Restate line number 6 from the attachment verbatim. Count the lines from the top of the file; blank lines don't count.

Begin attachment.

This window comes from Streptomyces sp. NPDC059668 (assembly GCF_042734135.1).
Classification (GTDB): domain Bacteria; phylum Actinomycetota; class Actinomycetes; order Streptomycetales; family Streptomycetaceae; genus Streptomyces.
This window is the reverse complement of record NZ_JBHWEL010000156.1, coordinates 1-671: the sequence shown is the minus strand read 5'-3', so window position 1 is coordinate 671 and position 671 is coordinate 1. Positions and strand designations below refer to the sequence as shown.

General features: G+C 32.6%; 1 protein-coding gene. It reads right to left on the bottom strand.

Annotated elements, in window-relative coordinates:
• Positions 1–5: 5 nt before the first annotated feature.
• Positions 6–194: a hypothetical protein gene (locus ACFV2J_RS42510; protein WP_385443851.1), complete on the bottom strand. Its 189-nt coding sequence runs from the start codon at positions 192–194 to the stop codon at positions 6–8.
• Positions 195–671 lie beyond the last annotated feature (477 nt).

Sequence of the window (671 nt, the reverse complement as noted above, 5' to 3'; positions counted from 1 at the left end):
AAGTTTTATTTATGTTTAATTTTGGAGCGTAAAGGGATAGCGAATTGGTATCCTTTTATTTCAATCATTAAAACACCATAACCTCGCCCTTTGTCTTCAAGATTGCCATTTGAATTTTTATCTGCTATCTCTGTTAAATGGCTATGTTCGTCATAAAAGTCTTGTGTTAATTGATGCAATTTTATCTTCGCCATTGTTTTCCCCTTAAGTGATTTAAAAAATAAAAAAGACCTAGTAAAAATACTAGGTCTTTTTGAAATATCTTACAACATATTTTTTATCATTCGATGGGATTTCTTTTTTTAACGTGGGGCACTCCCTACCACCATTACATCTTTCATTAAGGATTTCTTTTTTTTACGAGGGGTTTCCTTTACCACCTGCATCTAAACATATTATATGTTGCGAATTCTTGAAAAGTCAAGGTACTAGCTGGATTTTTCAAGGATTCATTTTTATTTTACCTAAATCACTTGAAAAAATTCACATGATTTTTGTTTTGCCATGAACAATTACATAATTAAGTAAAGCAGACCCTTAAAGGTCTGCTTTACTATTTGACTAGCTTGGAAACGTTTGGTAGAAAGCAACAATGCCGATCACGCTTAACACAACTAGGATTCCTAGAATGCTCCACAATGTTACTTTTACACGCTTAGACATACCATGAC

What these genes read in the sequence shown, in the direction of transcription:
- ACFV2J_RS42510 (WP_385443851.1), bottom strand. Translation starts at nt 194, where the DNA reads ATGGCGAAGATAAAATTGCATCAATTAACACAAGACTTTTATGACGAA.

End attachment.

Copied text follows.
• Positions 1–5: 5 nt before the first annotated feature.